The Health IT industry is filled with people who believe in the power of harnessing technology to transform the way we think about health and health care. Despite the challenges and bumps in the road, our industry is dedicated to improving lives and making health care more affordable and accessible.
As we undergo a global culture shift in how we approach health care by incorporating technology, I constantly remind myself that there is still a box surrounding the traditional way some of us think about and approach healthcare issues. I see this profession as an evolving matrix ripe with opportunity to make our voices heard to develop solutions, improve upon regulations, and understand how ecosystems enable information flow to help us lay the foundation for the future.
Overall, women have made great strides in the workforce, but the reality is there are still gaps and room for improvement. Lately, however, there has been a welcome shift. Organizations like HIMSS are openly recognizing the wealth of strong, competent women working behind the scenes in this burgeoning industry. Being named as one of the most influential women in Health IT by HIMSS is both intimidating and exhilarating. It is an honor to be recognized, but it also creates high expectations to continue to make a positive impact as we reshape the way we think about and deliver health care around the world. I am most excited when I think about what lies ahead, and how I can continue to play a role in building communities.
Around the same time I joined Get Real Health and committed to becoming a change agent in healthcare technology, I discovered parkour. Parkour is a workout regimen whose origins lie in the training of Special Forces Units using obstacles and challenging courses. If ninjas worked out, they would be climbing, jumping, and repelling their way through parkour.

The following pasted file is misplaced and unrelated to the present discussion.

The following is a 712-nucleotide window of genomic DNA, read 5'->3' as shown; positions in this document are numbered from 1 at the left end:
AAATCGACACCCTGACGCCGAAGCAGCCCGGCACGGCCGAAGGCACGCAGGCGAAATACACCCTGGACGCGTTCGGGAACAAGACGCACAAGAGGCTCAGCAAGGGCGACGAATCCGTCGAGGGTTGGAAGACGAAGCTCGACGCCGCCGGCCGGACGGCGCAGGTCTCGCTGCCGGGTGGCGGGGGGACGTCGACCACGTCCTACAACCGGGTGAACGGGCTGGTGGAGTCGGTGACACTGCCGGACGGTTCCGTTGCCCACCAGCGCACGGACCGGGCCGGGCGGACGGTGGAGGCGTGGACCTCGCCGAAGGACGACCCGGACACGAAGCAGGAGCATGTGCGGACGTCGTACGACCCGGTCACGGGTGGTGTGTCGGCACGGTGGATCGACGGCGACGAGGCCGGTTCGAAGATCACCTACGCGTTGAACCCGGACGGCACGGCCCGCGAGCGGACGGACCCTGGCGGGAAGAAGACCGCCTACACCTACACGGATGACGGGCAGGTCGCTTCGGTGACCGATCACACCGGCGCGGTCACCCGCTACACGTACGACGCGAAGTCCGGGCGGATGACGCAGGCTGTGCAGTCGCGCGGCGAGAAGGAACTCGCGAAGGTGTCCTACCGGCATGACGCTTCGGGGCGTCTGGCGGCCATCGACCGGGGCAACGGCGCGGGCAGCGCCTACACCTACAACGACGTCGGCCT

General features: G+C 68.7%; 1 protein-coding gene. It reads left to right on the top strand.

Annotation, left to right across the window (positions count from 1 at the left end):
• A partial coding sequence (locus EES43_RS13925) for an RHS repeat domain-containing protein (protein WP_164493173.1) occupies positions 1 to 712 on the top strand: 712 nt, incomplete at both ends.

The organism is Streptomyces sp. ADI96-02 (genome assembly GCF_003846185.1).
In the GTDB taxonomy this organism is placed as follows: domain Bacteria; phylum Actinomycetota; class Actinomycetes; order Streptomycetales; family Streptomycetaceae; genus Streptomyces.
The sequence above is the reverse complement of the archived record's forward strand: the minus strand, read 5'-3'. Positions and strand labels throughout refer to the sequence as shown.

A Parkour State of Mind
The mental aspect of parkour is just as vital as the physical. Not long after I started training, I fell in love with the discipline parkour requires and the parkour community. Today, I am an ambassador for American Parkour and am one of its women leaders. It is important for women to feel comfortable in what is normally a male-dominated sport, so working with younger women helps establish a foundation for group unity.
Throughout the years, I have seen many parallels between parkour and my professional life. Parkour is built around communities (gyms and meet-ups, or “jams”) of like-minded individuals. Within these groups, we aim to inspire one another and encourage improvement and advancement. The coolest part about parkour is that you don’t need any fancy equipment, just a pair of sneakers, and even those are optional. It is all about exploring your environment through movement, which can be as simple as balancing on a bike rack or scaling between two buildings. The health IT community is similar; our passion is evident whenever we are together at conferences or meetings brainstorming and sharing ideas.